Huntington Harbor Light
|Location||Huntington Bay on Long Island|
|Year first constructed||1857|
|Year first lit||1912|
|Foundation||Cast reinforced concrete crib|
|Tower shape||Square "Castle" Beaux-Arts|
|Markings / pattern||Natural|
|Tower height||42 feet (13 m)|
|Focal height||41 feet (12 m)|
|Original lens||Fifth Order Fresnel lens|
|Current lens||12 inches (300 mm)|
|Range||9 nautical mile|
|Characteristic||Iso W 6s|
|ARLHS number||USA-1305 |
|Heritage||place listed on the National Register of Historic Places|
Lloyd Harbor Lighthouse
|Nearest city||Lloyd Harbor, New York|
|Area||0.2 acres (0.081 ha)|
|Architect||Mead, Chas. & Co.|
|NRHP reference #||89000501|
|Added to NRHP||May 31, 1989|
The lighthouse was established in 1857 and the current tower was first lit in 1912. The light was automated in 1949 and is still operational. The foundation is cast reinforced concrete crib and the lighthouse is made out of cast reinforced concrete. The tower is square "castle" in the Beaux-Arts style. In 1912 a fifth order Fresnel lens was installed.
In 1857, a lighthouse was built on the tip of Lloyd's Neck to assist ships in finding shelter in Lloyd Harbor from the wind and waves that often hinder navigation on the Long Island Sound. This first lighthouse, called the Lloyd Harbor Light, was of little help to ships entering the adjoining Huntington Harbor. In 1912, a new lighthouse was built to serve Huntington Harbor.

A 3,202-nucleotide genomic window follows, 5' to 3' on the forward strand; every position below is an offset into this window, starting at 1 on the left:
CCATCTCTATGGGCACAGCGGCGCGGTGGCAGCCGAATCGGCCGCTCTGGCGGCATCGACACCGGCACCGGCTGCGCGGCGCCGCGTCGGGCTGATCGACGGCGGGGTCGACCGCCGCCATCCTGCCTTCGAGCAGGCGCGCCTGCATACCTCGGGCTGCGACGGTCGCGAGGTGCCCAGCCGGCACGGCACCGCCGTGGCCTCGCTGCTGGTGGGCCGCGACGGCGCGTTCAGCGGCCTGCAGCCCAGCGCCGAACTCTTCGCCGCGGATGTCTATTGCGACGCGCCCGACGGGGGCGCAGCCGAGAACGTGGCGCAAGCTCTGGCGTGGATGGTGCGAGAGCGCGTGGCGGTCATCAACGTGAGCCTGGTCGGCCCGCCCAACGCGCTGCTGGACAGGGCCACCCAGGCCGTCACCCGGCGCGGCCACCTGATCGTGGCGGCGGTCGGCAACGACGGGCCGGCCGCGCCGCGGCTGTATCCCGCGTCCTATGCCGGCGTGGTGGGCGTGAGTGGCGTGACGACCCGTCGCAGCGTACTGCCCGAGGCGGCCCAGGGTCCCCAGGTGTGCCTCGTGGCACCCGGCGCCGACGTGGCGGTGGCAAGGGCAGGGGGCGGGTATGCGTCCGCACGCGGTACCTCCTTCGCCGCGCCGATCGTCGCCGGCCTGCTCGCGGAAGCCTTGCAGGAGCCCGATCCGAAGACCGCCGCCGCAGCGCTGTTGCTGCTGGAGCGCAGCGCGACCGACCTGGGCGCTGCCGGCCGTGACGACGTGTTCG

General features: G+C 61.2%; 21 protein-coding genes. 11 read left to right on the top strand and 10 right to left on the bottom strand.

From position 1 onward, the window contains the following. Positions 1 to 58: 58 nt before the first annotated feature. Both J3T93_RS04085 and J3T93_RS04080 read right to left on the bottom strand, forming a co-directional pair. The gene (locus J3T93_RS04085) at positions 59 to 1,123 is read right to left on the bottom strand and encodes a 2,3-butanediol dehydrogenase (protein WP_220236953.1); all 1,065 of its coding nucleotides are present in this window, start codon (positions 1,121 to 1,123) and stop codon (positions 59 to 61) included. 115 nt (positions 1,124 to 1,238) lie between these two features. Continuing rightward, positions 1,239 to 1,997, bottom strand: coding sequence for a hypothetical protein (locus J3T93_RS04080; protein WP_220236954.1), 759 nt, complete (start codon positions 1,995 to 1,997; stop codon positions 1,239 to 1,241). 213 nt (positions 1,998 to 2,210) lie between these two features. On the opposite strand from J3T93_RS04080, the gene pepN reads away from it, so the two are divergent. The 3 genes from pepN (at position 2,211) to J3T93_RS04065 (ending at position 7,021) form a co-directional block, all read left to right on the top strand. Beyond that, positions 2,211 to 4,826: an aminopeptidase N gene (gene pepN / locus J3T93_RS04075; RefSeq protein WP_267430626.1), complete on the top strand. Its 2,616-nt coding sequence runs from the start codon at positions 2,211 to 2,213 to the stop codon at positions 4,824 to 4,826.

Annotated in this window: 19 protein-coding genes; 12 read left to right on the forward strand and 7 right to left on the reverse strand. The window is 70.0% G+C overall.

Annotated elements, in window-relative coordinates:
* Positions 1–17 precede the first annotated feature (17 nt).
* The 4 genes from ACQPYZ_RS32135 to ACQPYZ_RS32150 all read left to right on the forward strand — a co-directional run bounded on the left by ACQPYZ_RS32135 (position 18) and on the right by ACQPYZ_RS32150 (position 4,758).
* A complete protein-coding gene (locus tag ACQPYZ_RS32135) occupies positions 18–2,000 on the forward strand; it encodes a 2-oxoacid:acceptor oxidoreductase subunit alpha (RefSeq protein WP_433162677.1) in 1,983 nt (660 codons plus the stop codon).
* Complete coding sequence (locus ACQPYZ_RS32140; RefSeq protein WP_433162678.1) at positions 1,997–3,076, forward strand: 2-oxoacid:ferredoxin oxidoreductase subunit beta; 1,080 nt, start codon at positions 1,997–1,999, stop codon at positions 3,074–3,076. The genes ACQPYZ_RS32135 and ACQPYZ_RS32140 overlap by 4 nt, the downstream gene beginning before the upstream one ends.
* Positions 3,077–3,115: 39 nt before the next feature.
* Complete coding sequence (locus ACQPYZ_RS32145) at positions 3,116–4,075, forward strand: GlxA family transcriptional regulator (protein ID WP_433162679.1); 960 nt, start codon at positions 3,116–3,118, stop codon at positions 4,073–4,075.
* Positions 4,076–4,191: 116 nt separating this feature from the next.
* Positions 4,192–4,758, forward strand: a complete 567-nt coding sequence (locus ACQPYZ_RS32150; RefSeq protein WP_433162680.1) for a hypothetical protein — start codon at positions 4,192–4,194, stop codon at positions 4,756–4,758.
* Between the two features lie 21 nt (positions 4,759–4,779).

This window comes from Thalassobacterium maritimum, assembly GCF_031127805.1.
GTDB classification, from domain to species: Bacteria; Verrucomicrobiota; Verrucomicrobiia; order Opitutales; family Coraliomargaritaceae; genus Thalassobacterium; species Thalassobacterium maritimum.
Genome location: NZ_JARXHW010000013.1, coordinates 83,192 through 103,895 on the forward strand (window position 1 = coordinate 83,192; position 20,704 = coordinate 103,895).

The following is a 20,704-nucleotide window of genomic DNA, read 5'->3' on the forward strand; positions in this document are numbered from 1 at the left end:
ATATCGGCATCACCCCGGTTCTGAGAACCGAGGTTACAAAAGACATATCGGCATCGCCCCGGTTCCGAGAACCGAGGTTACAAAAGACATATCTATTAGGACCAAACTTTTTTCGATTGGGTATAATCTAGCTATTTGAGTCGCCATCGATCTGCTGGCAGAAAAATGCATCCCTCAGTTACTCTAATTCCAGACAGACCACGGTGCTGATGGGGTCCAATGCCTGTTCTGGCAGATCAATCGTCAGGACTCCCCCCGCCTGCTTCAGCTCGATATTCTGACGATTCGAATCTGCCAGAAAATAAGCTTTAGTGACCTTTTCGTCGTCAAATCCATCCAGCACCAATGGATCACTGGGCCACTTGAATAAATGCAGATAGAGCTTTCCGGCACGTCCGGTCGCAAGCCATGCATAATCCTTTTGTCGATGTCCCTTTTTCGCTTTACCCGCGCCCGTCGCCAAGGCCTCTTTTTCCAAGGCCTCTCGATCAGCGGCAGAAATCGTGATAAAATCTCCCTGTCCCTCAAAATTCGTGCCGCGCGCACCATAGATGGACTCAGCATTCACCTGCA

The new structure was a unique lighthouse, in both design and construction. The Beaux Arts style makes the light look like a small castle. The reinforced concrete foundation and structure is unique to the area, as well. The foundation for the light was built nearby on land, then floated to the site and sunk.
In 1949, the light was fully automated. The deterioration of the unoccupied lighthouse started and would continue for almost two decades.
As a result of a 1983 survey, the light was deemed unsafe for servicing personnel and too expensive to repair. The Coast Guard considered demolishing the lighthouse and erecting a steel tower.
In 1985, a group called Save Huntington's Lighthouse was formed by local citizens to save the lighthouse from demolition. It became the first private group in the country to successfully take over and restore an offshore lighthouse. Now known as the Huntington Lighthouse Preservation Society, the group continues to enlist volunteers and raise funds for ongoing restoration and preservation work.
- ARLHS World List of Lights
- "National Register Information System". National Register of Historic Places. National Park Service. March 13, 2009.
- Matthew Roth and Bruce Clouette (May 1983). "National Register of Historic Places Registration: Lloyd Harbor Lighthouse". New York State Office of Parks, Recreation and Historic Preservation. Retrieved 2010-02-20.
- Morris, Deborah S. (May 15, 2012). "Landmark Lighthouse Celebrates Century". Newsday. Retrieved 13 January 2013.
Media related to Huntington Harbor Light at Wikimedia Commons